Martin: We did a television interview for the 6 p.m. news. We did 2-3 newspapers, including La Vanguardia, one of the main daily newspapers in Spain, plus the central pages of Diari Ara. We had extraordinary visibility there!

During the screenings, we could see drone images of the city of Montreal, but on a historic and recognized building in Barcelona. It was very beautiful, very poetic.

Luci: Seeing the amount of people filming with their phones was really impressive.

Martin: It was great visibility for us, Cité Mémoire, but it was also great visibility for Montreal. We are really recognized internationally. We hired a technical team on site and they were proud to work with Montreal designers.

Luci: About the strength of Montreal creativity… The first morning, we had a meeting at the UOC (Universitat Oberta de Catalunya). They were all saying how good we are in Montreal and at one point, there was even one who said — and I quote him — “We would like to copy you.”

Martin: And I said to him, “Hire us instead!”

In a context where, precisely, there will be more and more competitors all over the world, how can we support producers of digital experiences here so that they remain at the forefront?

Martin: It’s really the artistic quality that is everything. If we take Cité Mémoire: Michel Lemieux, Victor Pilon and Michel Marc Bouchard knew exactly how to touch people. I sometimes say it in the office: “If we are sitting here, it is because we have a work of genius in our hands.”

In our business plan, we had to change our images every two years. But here, instead of changing them, we add to them! We have plenty of other projects in Montreal. There are other things coming.

What sets us apart in Quebec is our artistic signature. To stay at the top, you have to give yourself the means to keep this artistic signature.

Luci Tremblay

Martin: In Quebec and in Canada, we are starting to have more government funding programs. However, there are some programs that should be more responsive to development and innovation.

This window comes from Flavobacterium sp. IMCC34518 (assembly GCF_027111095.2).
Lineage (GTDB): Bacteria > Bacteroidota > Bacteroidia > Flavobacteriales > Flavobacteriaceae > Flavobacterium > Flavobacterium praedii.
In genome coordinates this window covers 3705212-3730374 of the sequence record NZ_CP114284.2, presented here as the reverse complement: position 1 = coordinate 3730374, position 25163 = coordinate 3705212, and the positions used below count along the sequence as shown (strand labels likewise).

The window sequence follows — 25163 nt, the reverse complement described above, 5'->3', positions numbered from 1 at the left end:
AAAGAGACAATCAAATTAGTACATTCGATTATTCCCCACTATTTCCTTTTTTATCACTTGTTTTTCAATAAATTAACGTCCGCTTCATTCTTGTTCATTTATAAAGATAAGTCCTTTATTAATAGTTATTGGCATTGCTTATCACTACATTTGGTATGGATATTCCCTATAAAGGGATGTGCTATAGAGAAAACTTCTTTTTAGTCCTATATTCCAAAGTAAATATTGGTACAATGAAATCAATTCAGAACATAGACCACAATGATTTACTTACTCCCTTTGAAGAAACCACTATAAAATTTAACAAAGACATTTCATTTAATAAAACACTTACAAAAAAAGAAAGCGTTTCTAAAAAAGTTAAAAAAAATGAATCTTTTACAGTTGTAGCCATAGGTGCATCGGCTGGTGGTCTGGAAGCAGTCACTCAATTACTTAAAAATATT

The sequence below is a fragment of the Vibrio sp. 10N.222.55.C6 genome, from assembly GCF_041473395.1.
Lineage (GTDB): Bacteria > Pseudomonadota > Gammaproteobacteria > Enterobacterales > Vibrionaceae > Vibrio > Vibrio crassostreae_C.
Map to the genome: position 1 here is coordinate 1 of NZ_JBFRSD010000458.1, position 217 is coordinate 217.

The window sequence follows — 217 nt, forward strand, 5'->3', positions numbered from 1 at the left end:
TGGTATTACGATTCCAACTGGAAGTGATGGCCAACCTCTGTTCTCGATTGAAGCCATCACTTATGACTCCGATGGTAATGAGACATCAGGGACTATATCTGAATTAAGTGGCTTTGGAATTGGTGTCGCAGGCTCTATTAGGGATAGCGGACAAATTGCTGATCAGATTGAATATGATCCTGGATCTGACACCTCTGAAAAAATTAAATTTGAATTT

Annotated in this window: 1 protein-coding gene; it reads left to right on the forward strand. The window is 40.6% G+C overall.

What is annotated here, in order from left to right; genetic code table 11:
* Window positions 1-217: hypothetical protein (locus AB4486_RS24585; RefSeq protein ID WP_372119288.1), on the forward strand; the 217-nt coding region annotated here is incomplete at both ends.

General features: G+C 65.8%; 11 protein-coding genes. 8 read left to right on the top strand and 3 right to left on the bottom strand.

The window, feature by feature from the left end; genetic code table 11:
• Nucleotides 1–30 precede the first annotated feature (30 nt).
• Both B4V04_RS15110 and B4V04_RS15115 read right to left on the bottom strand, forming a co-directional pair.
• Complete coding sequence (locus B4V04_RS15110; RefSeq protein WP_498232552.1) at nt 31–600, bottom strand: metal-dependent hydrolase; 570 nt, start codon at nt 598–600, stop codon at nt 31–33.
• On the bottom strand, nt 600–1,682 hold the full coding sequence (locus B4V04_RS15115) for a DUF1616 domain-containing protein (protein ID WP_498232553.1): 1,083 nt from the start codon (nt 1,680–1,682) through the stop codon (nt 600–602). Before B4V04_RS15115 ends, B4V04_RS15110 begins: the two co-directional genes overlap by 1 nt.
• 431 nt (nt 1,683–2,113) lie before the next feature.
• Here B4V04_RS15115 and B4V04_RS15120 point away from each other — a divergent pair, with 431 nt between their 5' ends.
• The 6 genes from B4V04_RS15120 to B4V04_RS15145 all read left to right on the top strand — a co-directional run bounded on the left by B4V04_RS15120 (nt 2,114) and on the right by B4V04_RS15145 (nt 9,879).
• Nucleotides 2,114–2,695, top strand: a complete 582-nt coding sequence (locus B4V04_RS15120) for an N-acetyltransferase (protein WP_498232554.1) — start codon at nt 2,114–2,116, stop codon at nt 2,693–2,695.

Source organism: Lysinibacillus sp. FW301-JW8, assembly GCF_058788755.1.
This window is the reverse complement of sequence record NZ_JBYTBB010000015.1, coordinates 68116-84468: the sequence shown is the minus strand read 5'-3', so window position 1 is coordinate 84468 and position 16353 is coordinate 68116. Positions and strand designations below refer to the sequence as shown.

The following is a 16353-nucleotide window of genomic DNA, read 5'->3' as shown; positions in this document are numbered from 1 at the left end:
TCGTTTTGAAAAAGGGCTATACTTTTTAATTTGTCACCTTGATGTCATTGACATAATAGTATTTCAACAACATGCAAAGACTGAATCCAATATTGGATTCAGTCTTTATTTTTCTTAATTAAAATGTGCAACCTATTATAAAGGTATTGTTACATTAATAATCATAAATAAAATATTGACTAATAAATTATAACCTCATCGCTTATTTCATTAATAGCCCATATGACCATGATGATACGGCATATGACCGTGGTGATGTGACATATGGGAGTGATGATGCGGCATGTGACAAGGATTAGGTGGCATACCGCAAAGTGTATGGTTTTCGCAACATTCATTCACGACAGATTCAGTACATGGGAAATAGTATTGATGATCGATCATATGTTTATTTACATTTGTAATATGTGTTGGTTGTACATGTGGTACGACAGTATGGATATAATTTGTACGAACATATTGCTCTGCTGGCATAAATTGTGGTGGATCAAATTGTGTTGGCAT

Sometimes, at the level of donors, it does not follow the logic of where we are at technologically speaking. Take, for example, tax credits. Unlike film productions, we are not entitled to tax credits for filming. However, we film at MELS with the same technicians. But since our screens are building facades or trees, we are not entitled to tax credits.

But at the same time, I’m not asking for pity. There are still a lot of programs.

For a project like Cité Mémoire, the square did not “fit” in a circle. It wasn’t like, “OK, we’re giving you 20 million.” It took a lot of administrative intelligence to put together the budget.

Cité Mémoire is an artistic project, but it relies on technology. How do you work with your technology partners to carry out these large-scale projects?

Martin: We have been working with the same suppliers for a long time. We are very loyal. VYV makes our interactivity. Altkey makes our app. The brand image is Paprika. Elevation does all of our technical management. Both installation and operation. These people have become friends. It must also be said that they believed in it. It took a long time to develop Cité Mémoire.

We just signed an agreement with Panasonic. For Barcelona, ​​they helped us a lot with the equipment. They even brought in projectors from Belgium for the occasion.

Panasonic is an important player for us in the development of Cité Mémoire.

Martin Laviolette